The educational process is, in part, the result of learning, that is, conscious thinking about educational problems. The more intelligent and emotionally organized the educator is, the more they will benefit from studying educational methods. This is manifested in the change of their educational procedures, which are gradually becoming more and more perfect. Such a man is ready to receive advice and instruction regarding the upbringing of a child and will gladly apply them as much as he can.

A less intelligent or neurotic educator reacts differently. They are rigid and inflexible in dealing with the child. They learn little from their educational experience, are skeptical of reasonable advice, reluctant to change their actions, are uncritical of themselves, and do not think that anything should be changed in their educational methods. However, they easily fall under the influence of similar neurotic personalities, which lead them to even more serious mistakes in raising a child.

We once talked to a father who listened to us carefully as we explained to him the futility of physically punishing a child who had become completely listless and depressed as a result, and even failed at school. When we were done, the father shrugged and calmly said, “Still, good beatings are the best cure for laziness.”

And one mother stated, after an extensive interpretation, that cuddling and serving are detrimental to the mental development of her son:

“I know it’s true, everything is as you say, but I still have to cuddle him because I love him madly.”

Such and similar statements by neurotic educators are an expression of their rigid and sick attitude towards the child. At the same time, they are a sign of their resistance to any change in the educational process, and this significantly hinders the mental development of their children.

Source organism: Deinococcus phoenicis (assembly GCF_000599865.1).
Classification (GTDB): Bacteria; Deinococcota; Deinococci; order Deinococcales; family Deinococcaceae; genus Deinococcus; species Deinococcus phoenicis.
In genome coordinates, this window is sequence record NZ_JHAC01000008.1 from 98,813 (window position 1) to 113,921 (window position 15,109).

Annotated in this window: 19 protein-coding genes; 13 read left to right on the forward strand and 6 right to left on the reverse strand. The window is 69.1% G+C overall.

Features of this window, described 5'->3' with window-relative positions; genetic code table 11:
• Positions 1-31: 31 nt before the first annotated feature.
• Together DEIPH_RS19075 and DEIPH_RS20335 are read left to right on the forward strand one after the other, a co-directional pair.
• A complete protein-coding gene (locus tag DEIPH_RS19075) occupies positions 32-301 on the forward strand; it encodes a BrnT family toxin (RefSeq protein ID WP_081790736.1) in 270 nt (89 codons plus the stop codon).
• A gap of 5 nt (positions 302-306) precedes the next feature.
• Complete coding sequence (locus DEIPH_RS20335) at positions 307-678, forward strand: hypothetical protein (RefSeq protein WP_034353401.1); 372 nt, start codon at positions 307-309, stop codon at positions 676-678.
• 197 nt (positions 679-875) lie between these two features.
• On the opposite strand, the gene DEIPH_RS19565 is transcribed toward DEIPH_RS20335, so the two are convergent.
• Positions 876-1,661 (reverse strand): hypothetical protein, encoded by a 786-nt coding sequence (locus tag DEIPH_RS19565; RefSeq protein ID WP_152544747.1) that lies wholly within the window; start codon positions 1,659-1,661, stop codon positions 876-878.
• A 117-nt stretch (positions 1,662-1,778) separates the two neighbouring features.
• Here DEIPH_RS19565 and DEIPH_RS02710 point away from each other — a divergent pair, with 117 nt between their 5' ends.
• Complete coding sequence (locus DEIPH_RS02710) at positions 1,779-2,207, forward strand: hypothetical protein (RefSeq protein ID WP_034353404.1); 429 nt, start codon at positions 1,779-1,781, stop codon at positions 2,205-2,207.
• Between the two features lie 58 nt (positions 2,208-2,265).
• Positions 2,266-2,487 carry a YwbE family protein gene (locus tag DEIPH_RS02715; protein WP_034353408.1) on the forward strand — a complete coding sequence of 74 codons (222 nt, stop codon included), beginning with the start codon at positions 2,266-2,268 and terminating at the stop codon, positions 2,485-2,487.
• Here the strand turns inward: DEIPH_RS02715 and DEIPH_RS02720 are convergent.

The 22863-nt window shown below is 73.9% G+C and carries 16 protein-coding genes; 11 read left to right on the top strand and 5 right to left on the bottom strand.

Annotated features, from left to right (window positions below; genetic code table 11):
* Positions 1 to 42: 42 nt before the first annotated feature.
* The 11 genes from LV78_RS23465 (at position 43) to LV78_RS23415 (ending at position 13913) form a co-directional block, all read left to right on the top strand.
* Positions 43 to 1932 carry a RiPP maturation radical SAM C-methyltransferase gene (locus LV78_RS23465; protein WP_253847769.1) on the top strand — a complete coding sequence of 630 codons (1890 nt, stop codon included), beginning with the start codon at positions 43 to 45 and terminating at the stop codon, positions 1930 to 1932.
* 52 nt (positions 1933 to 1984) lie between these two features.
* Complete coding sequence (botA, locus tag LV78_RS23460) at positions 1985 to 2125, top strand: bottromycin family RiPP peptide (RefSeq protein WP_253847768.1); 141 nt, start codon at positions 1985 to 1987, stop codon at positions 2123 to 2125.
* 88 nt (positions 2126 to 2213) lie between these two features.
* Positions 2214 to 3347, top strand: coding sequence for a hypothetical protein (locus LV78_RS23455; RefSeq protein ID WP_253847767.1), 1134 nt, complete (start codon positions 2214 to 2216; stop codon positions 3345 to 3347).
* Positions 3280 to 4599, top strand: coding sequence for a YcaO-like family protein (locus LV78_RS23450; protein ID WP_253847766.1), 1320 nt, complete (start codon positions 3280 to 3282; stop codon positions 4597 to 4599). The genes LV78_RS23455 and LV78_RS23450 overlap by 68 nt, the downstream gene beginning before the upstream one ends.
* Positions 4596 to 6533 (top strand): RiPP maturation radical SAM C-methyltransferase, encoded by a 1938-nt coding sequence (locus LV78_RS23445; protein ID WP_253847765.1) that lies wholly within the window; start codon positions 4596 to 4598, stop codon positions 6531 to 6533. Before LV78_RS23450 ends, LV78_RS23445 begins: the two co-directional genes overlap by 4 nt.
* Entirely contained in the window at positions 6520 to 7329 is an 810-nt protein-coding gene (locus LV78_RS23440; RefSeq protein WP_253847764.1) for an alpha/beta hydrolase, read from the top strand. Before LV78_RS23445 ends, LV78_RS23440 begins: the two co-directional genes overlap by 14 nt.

The influence of upbringing in the narrower sense of the word – and in that sense we will use this term constantly – on the shaping of a child’s personality, should neither be overestimated nor underestimated. It would be wrong to claim that upbringing is an omnipotent factor in a child’s mental development. Sometimes it is opposed by the innate characteristics of the child, and even a certain individuality of its personality, which is impossible to determine more closely. These factors – often unknown – should be taken into account in a child’s personality, so one should not create illusions that a proper upbringing can always achieve a completely healthy development of a young personality. Proper upbringing makes such a development of the child’s psyche very likely, but not necessary. It should be borne in mind that the development of a child is always influenced by more educators. None of them, no matter how properly they treated the child, can be absolutely sure that the other will not spoil their job.

However, education has done a lot to form a child’s personality, both in a positive and in a negative sense. It is therefore wrong to assume that it is essentially secondary how a child is treated, because that it will develop according to its natural inclinations anyway, and not in the way the environment will affect it . Everyday experience teaches us that the proper educational process of most educators, especially those that are first and most important- parents – ensures that the young person will develop into a positive, socially useful person. On the contrary, when we have before us a sick, deformed personality, the main reason for its deformation is always a wrong upbringing throughout childhood and adolescence.

There are some general laws in raising a child. Upbringing leaves a deeper mark on a child’s personality the younger the child. Its effect on the child is stronger the longer it lasts, i.e. the longer and more intensive the contact of the same educator with the child. The rule is that every adult who is in a slightly longer contact with a child, inevitably takes on the role of educator, even when they do not want to. That is why the responsibility for the development of a young personality cannot be avoided by anyone who deals with the child in any way.